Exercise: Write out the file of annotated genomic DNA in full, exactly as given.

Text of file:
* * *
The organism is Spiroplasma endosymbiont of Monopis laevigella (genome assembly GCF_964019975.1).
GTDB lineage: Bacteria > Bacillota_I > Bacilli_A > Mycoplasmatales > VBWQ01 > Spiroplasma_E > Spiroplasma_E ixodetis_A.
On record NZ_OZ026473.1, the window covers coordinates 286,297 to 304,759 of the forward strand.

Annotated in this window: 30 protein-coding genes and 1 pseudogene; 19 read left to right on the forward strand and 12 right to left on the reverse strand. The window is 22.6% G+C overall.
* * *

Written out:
The organism is Spiroplasma endosymbiont of Monopis laevigella (genome assembly GCF_964019975.1).
GTDB lineage: Bacteria > Bacillota_I > Bacilli_A > Mycoplasmatales > VBWQ01 > Spiroplasma_E > Spiroplasma_E ixodetis_A.
On record NZ_OZ026473.1, the window covers coordinates 286,297 to 304,759 of the forward strand.

Annotated in this window: 30 protein-coding genes and 1 pseudogene; 19 read left to right on the forward strand and 12 right to left on the reverse strand. The window is 22.6% G+C overall.